• Capital Punishment    May 2 
The botched execution of Clayton Lockett was worse than you thought
Chip Somodevilla/Getty Images
Chip Somodevilla/Getty Images

Earlier this week, Oklahoma botched the execution of death row inmate Clayton Lockett, resulting in a gruesome 40-minute ordeal that has revived the debate over the morality of capital punishment. Now it turns out that his execution was even more problematic than initially thought, according to a new timeline of the events:

At the beginning, the only thing that was different was that the execution was late. At 6:23 p.m., 23 minutes after the execution had been scheduled to begin, the beige blinds lifted up and the witnesses in the next two rooms could see Lockett on the gurney. They didn't know — because they couldn't know — that the execution was delayed because a technician couldn't find a place to insert the IV, according to Robert Patton, director of the Department of Corrections. That technician looked at Lockett's arms, legs, feet, and neck before ultimately placing the IV in Lockett's groin area five minutes before the blinds were lifted, Patton wrote in a timeline sent to the governor. The area with the IV was covered by a sheet so that witnesses couldn't see his groin, blocking their view of the vein where the needle was inserted. [Washington Post]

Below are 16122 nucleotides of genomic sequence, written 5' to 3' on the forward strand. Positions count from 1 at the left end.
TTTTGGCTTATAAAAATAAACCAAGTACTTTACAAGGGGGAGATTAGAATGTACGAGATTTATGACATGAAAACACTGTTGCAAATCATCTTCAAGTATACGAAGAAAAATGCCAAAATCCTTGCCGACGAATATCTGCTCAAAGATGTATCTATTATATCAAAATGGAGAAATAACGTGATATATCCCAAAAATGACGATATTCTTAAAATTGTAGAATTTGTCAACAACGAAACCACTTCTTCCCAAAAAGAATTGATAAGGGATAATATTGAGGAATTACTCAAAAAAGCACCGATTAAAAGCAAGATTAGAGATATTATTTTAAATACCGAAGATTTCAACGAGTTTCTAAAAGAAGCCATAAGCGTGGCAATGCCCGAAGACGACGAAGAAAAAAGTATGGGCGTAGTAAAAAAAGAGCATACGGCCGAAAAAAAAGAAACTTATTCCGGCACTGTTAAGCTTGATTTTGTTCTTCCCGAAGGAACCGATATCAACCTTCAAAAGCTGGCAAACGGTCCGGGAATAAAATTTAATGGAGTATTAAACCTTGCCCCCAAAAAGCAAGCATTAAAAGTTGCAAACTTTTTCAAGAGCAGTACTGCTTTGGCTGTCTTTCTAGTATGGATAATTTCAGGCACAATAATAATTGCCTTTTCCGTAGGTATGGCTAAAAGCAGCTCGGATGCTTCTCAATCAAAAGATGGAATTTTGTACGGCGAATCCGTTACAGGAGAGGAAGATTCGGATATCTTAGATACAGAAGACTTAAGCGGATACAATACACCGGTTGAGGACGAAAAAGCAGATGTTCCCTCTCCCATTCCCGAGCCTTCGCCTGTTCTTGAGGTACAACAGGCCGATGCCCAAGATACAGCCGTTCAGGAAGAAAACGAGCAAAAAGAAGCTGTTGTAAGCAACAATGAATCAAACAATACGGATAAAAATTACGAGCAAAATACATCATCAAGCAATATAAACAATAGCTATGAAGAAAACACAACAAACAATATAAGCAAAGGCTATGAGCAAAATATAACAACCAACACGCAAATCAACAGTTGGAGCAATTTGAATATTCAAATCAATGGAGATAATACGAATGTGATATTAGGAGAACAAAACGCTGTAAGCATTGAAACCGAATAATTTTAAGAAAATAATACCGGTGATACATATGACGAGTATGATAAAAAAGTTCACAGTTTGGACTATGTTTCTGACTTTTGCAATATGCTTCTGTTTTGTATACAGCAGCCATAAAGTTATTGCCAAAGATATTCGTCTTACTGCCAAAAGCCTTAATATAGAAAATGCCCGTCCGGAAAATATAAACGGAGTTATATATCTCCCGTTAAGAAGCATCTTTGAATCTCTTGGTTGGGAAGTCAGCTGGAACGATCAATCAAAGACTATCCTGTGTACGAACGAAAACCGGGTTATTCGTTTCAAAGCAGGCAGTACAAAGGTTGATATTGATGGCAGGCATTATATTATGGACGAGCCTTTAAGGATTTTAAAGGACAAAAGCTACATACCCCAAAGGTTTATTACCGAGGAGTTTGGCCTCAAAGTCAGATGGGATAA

Check out The Week's coverage of the incident here, here, and here.

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